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  A Letter from Phyllis Johnson  


This is the first issue of Aspen, the Magazine in a Box. In calling it a "magazine," we are harking back to the original meaning of the word as "a storehouse, a cache, a ship laden with stores." That's what we want each issue to be.

Since it comes in a box, our magazine need not be restricted to a bunch of pages stapled together. We can do what editors have wanted to do since Benjamin gave his name to Franklin Gothic -- we can put in all sorts of objects and things to illustrate our articles. And each article can be designed as a separate booklet with the size, format and paper dictated by the article itself.

For this first issue, we've started out with a rather dignified format, but who knows what the next issue will be! Perhaps the booklets will be done in the manner of illuminated manuscripts or Japanese scrolls. Perhaps each will be a different size and color. Perhaps they'll include blueprints, a bit of rock, wildflower seeds, tea samples, an opera libretti, old newspapers, jigsaw puzzles. In short, "Aspen" is the first three-dimensional magazine.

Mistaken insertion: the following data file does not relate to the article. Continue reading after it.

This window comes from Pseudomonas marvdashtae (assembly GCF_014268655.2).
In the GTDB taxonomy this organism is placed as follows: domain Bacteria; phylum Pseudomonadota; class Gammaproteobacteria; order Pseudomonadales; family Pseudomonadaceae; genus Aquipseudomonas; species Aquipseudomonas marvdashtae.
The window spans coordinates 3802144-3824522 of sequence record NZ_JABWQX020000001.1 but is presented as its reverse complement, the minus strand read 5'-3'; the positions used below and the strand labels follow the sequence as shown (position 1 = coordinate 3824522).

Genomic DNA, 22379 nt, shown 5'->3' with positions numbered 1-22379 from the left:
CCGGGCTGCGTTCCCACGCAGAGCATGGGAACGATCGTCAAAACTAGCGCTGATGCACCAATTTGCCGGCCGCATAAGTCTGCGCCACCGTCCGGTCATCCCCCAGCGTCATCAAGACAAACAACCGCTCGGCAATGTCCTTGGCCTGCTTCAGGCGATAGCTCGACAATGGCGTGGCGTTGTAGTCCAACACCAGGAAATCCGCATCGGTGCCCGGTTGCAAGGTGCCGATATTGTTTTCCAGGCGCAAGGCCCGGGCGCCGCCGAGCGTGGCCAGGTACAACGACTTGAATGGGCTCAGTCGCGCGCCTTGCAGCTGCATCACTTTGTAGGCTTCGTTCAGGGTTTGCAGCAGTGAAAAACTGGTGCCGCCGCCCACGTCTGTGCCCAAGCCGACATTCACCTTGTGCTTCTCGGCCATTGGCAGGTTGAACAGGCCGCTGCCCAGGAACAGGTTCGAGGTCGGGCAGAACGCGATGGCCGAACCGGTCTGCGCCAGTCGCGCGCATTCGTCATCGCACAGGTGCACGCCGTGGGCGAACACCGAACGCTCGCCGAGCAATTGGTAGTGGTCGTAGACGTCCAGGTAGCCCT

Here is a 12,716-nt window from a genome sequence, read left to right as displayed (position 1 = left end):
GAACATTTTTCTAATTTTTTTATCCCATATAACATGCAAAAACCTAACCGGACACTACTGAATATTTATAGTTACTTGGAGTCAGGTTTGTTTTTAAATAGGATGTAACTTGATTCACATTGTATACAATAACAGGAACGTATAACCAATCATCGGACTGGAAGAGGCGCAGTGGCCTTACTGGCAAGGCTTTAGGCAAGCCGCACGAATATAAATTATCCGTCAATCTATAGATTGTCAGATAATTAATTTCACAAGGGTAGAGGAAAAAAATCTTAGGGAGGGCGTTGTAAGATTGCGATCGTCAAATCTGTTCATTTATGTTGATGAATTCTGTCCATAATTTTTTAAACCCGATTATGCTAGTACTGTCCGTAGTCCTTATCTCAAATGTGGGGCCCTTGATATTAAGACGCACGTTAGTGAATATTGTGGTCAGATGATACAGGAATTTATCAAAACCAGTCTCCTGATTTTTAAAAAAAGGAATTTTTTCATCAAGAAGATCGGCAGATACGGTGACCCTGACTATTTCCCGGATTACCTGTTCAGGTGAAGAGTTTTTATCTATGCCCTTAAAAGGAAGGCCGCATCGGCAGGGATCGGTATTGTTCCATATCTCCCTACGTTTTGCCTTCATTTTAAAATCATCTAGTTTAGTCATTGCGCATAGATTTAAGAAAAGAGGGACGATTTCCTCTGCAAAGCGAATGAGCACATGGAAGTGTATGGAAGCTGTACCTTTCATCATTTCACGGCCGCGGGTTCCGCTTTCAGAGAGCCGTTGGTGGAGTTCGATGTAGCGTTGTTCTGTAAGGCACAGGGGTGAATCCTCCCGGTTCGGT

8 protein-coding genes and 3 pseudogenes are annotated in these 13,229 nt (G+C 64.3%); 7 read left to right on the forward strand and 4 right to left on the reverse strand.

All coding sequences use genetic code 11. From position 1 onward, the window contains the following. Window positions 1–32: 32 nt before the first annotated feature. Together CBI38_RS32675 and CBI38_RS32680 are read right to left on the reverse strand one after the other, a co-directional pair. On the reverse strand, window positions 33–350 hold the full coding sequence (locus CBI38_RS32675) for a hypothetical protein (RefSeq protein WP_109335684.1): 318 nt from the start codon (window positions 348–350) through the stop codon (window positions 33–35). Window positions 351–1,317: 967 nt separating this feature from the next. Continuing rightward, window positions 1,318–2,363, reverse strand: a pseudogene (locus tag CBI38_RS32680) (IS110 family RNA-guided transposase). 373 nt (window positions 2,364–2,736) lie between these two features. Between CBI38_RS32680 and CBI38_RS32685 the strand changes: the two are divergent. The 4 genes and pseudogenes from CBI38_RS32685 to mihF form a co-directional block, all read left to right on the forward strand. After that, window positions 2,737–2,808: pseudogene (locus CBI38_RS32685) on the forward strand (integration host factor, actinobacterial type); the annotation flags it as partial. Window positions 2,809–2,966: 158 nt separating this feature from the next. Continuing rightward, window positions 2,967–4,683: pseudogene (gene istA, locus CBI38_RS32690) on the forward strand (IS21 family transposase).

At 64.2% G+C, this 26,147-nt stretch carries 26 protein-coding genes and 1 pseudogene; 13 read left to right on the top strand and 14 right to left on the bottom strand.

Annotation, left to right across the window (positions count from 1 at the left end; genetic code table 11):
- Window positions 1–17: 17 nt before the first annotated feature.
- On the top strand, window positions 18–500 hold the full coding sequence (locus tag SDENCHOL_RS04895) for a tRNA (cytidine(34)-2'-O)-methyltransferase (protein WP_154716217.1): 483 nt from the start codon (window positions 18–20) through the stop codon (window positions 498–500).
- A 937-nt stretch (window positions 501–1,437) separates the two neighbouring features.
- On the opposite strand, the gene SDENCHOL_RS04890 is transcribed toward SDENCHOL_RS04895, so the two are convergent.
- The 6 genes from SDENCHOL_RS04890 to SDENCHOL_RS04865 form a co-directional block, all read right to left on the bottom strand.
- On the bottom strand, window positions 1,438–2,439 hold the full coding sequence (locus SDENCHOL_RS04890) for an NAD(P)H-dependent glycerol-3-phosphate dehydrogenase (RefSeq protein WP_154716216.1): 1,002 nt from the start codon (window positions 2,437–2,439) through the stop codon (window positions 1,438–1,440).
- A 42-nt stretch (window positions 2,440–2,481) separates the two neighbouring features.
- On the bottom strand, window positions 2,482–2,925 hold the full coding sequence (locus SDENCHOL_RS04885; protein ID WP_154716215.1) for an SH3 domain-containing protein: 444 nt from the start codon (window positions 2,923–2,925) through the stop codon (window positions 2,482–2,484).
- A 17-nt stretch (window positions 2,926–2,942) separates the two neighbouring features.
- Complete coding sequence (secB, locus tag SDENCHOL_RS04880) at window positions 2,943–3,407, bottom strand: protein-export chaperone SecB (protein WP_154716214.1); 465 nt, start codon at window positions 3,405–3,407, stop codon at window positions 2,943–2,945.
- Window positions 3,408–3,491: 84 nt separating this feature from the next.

Our advertisers are going 3-D too, and planning to put in samples and swatches -- even the product itself. For example, in forthcoming issues, you'll find a ski lipstick, a tiny salt spoon, a new perfume.

The articles will be as surprising as the format, ranging from beautiful picture stories on nature and sports to the more esoteric subjects of art, humanistic studies, design, underground movies, music (always with a record), poetry, dance, architecture, gourmet dining. In other words, all the civilized pleasures of modern living, based on the Greek idea of the "whole man" as exemplified by what goes on in Aspen , Colorado, one of the few places in America where you can lead a well-rounded, eclectic life of visual, physical and mental splendor.

We hope you like our idea. We're enclosing a subscription envelope in case you know someone who might make good use of it.




Phyllis Johnson



Original format: Single letter-size sheet.



Adapted for the web by Andrew Stafford.
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